The History of the Word _lóme_
- In the Qenya Lexicon of the 1910's there is a word called _lómë_ (I:255).
This is the first occurrence of such a word that I am aware of. There the
word is translated as 'dusk, gloom, darkness'. Evidently, the connotations
of the word were quite evil then. This is supported by the compounds in
which it was used: "_Hisilómë_ (and this means 'Shadowy Twilights')"
(I:112), "the name _Wirilóme_ of the great spider" (I:254). The root of the
word was then LOMO (I:255).
The same evil connotations probably continued to exist until the era of "The
Etymologies", for the word occurs in a plural compound form in _mandulómi_
(MC:221) which doesen't occur as such in the free translation, but the
corresponding line goes thus: "...the East raised black shadows out of
Hell." (MC:221). It is probably formed from #_mandu_ "hell" (cf.
"_Angamandu_ or _Eremandu_ 'Hells of Iron' [I:249]) _lóme_, to fit the
But a complete revision happened in the latter half of the 30s. In "The Lost
Road" Alboin states that "..certainly _lómë_ is _night_ (though not
_darkness_)" (V:41). But although "The Etyomologies" and "The Lost Road" are
from around the same time, _lóme_ is defined in the entry DO3-, DÓ-: "Night,
night-time, shdes of night" (V:354), which seems to imply something not
quite so positive. There are also several more explicitly bad connotations
in its cognates, but suprisingly also _lómelinde_ "nightingale", which is a
good bird for the Eldar: Lúthien's other name Tinúviel means "nightingale"
(V:393). The root of the word was then DO3-, DÓ- (V:354).
Compound words with _lóme_ entered LR in 1943: _Aldalóme_ (VII:420),
_Tauremornalóme_ (implied in VII:417) and _lómeamor_ (VII:419). _Aldalóme_
and _Tauremornalóme_ do not necessarily anything imply evil, they are
porbably neutral, because _lóme_ has an evil definition in _morna_ "gloomy,
sombre" (V:373): if it were already that it wouldn't need it. At this stage
even _lómeamor_ might not have an evil definition because of the following
_mor_"darkness" (L:308), but this is not entirely clear. If it was ever so,
it was evidently changed later: see the sixth paragraph.
The above statements that Tolkien had no evil connotations in his mind for
_lóme_ in that stage is supported "Lowdham's Report on the Adunaic Language"
from the mid-40s, close to the making of the "Fangorn"-chapter: "...the
Adunaic word _lómi_ 'night' is an Avallonian loan; both because of its sense
(it appears to mean 'fair night, a night of stars', with no connotations of
gloom or fear)..." (IX:414). "Gloom" in its meaning is utterly denied here,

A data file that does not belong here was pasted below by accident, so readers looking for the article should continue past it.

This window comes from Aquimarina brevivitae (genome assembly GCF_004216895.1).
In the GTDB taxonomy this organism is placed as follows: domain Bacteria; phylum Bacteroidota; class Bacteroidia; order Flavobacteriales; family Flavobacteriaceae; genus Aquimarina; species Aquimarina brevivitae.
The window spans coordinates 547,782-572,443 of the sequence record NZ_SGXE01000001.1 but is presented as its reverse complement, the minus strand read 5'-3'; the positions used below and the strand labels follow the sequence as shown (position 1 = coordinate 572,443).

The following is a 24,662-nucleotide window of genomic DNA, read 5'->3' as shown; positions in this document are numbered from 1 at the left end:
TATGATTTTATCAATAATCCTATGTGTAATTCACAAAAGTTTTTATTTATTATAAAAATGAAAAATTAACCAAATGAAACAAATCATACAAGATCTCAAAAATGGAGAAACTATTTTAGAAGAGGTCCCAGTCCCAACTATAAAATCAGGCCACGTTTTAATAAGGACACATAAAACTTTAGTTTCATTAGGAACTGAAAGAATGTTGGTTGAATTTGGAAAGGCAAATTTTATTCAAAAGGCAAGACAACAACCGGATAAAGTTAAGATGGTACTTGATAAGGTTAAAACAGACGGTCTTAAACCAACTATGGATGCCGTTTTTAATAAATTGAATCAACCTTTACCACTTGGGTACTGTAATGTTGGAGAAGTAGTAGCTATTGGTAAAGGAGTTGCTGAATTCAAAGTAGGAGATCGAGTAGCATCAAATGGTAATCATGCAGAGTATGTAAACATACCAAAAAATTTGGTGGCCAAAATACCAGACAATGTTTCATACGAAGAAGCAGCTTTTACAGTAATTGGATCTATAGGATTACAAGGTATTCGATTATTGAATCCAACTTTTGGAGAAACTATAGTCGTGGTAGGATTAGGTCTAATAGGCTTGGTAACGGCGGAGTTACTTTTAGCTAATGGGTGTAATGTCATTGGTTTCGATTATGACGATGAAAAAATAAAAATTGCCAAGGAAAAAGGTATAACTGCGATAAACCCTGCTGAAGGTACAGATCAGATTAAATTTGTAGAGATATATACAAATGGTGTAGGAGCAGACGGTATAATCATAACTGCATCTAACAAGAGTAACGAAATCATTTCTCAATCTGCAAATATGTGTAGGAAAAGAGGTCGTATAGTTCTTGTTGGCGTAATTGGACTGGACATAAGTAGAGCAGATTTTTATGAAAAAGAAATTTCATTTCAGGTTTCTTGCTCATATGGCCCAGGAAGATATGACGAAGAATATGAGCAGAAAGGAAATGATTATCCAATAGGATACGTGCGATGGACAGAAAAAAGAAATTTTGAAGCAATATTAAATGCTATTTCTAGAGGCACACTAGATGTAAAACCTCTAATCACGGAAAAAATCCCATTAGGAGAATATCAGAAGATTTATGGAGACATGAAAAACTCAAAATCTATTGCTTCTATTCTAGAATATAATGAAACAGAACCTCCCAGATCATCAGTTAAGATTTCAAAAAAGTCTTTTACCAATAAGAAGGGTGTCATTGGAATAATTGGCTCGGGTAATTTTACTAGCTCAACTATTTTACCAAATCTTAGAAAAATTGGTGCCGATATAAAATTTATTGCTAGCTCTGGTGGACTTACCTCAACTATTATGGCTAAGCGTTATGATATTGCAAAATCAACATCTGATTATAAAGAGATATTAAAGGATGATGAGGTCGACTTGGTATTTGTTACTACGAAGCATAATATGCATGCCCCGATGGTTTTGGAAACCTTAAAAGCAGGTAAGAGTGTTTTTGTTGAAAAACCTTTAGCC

if only through byway, even though _lómë_ was thus defined in QL. The root
of the word was then LOM, and it had a stem _lómi-_ (IX:415). This stem
seems to clash with _lómelinde_ "nightingale" (V:354) and _lómelindi_
"nightingales" (X:172), but agrees with _Lóminórë_ (X:145).
In Appendix F, which was written during the period between the completion of
LR propper and its publication, and updated in the second edition, Tolkien
said that the Entish stanza "Taurelilómëa-tumbalemorna Tumbaletaurëa
Lómëanor" (LR:1105) "may be rendered 'Forestmanyshadowed-deepvalleyback
Deepvalleyforested Gloomyland" and that it "..meant more or less: 'there is
a black shadow in the deep dales of the forest'". #_lómëa_ "shadowed,
gloomy". This is then a return to the meaning of the QL, and a denial of the
statements in V:41 and IX:414. Here _lóme_ does have evil connotations.
_lómelinde_ still existed in the later 50's (X:172): this conflicts with the
upper paragraph unless _lóme_ had both surely evil connotations in some
words and purely good in others. _lóme_ was simply glossed "night" in a
letter from 1961 (L:1961).
It can be seen that the history of the word _lóme_ is as tanglely as a tree
in Fangorn: it can be either bad or good, but it isn't necessarily in
P.S. I have finished translating the first poem of "The Kalevala" into
Quenya. It is the longest post-Tolkien Quenya text I am aware of. O come and
behold "The Foreword" (
http://www.geocities.com/petristikka/elvish/foreword.html ) and "I Minya
Laire" ( http://www.geocities.com/petristikka/elvish/kalevala1.html ).
Petri Tikka Helsinki, Finland
[Thanks, Petri, for the interesting survey of this word. For my part, I don't
see any "evil" connotation to the glosses 'dusk, gloom, darkness'; to the
Elves, born under the stars, darkness _per se_ is not evil. And while 'gloom'
has now acquired primarily a connotation of melancholy, it was not always so;
it is more generally "Partial or total darkness; thick shade; obscurity; as,
the gloom of a forest, or of midnight". Carl]
> [Thanks, Petri, for the interesting survey of this word. For my part, IOf course not. I was quite aware of that, for it has been ellaborated quite
> don't see any "evil" connotation to the glosses 'dusk, gloom, darkness';
> to the Elves, born under the stars, darkness _per se_ is not evil.
often in "The History of Middle-earth". I am sorry if my text implied that
in any way. That is why I put more evidence after those glosses to
support that word had an evil connotation in the 1910s.
> And while 'gloom' has now acquired primarily a connotation ofBut one must remember that Lowdham, who said that _lómi_ "appears to mean
> melancholy, it was not always so; it is more generally "Partial or total
> darkness; thick shade; obscurity; as, the gloom of a forest, or of
> midnight". Carl]
'fair night, a night of stars', with no connotations of gloom or fear"
(IX:414), was a person who lived in the 1980s. That was most certainly a
time when 'gloom' had been narrowed in its meaning to imply only
melancholic darkness even in philological circles.
Petri Tikka Helsinki, Finland